Abell 3558 Atlas Image mosaic of the galaxy cluster Abell 3558, also known as Shapley 8. This is a rich cluster, which has been the subject of study at a number of wavelengths. The cluster is dominated by a central giant cD galaxy (the brightest galaxy near the center of the 2MASS image), which, interestingly enough, also lies near the center of the larger Shapley concentration, or supercluster, of 25 clusters of galaxies, including Abell 3558. Dantas et al. (1997, ApJ, 485, 447) recently found that the cluster is actually composed of a collection of several groups of galaxies, suggesting that it is a dynamically complex, young cluster of galaxies. One of the data products released by 2MASS is an Extended Source Catalog, much of which consists of galaxies. The 2MASS Processing Pipeline measures magnitudes, sizes, and positions for extended sources through a large number of possible apertures. To see a representative color-color diagram for a 1°-radius area centered on Abell 3558, click here; shown on the diagram are the Bessell & Brett (1988, PASP, 100, 1134) and Koorneef (1983, A&A, 128, 84) tracks for dwarf and giant stars, as well as K-correction tracks for elliptical and spiral galaxies (in steps of redshift z=0.1) and the reddening vector from Rieke & Lebofsky (1985, ApJ, 288, 618). Abell 3558 is at z=0.048. A radius vs. magnitude diagram for the cluster can also be found here. Finally, a source count diagram can be found here (the magenta crosses, shown for reference, are deep, narrow-field generalized galaxy counts from Gardner et al. (1997, ApJ, 480, L99). For a larger 0.58° × 1.33° view of Abell 3558, click here; this image is 9.7 Mb in size! (A meteor streak can be seen through both the large and smaller view.) Image mosaic by E. Kopan (IPAC). These data are included in the Second Incremental Release! (Field size 0.5° × 0.5°. Image size 3.0 Mb!.)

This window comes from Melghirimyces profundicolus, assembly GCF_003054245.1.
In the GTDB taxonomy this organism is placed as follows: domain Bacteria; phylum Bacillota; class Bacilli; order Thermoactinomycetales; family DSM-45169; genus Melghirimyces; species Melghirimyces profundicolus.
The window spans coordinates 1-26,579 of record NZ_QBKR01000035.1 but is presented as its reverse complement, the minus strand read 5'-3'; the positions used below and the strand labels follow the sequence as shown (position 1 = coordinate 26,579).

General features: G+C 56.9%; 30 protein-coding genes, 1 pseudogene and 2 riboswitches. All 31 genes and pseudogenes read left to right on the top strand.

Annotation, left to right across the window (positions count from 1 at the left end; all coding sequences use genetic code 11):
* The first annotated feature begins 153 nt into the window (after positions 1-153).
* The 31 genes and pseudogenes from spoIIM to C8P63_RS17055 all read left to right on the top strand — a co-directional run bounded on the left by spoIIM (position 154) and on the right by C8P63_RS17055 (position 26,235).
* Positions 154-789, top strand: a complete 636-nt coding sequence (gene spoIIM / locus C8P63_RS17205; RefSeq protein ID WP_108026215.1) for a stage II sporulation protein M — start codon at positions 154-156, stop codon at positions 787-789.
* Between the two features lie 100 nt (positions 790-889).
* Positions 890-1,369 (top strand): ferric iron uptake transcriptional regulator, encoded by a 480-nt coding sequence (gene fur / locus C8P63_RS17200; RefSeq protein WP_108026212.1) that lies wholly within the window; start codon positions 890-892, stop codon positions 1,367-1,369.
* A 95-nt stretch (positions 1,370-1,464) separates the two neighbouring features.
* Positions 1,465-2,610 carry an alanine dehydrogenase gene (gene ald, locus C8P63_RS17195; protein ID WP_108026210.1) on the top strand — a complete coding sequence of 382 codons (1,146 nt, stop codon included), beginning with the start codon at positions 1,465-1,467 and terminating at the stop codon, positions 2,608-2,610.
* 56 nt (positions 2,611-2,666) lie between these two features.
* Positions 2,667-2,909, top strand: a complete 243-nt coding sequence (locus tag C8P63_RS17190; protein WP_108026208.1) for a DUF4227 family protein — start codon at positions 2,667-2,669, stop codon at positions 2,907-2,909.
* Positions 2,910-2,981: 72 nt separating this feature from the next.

Abell 3627 The relatively nearby (redshift z=0.016), very rich galaxy cluster Abell 3627. The cluster, which lies at the core of the Great Attractor, is at galactic longitude l=325°, but, more importantly, is at the low galactic latitude b=-7.2°, i.e., near the Galactic Plane, where extinction from Galactic dust is significant. The cluster has an internal velocity dispersion which implies a gravitational mass comparable to that of the Coma cluster, another rich nearby cluster. But, most intriguingly, Abell 3627's distance and direction puts it near the predicted location of the center of the Great Attractor, implying that the cluster may sit at the bottom of the Attractor's gravitational potential well. The Great Attractor, so dubbed, is a position in the sky toward which a bulk flow of galaxies appears to be moving (Lynden-Bell et al. 1988, ApJ, 326, 19). In effect, the Attractor represents the center of a large mass concentration of galaxies and galaxy clusters, of which our own Local Group is included, known as the Local Supercluster. 2MASS is less susceptible to the extinction toward Abell 3627 and the Great Attractor than observations at optical wavelengths, and therefore will provide valuable clues as to its true nature. Image mosaic by S. Van Dyk (IPAC). (Field size 21.7´ × 41.7´. Image size 2.5 Mb!. For a smaller version [449 kb], click here.)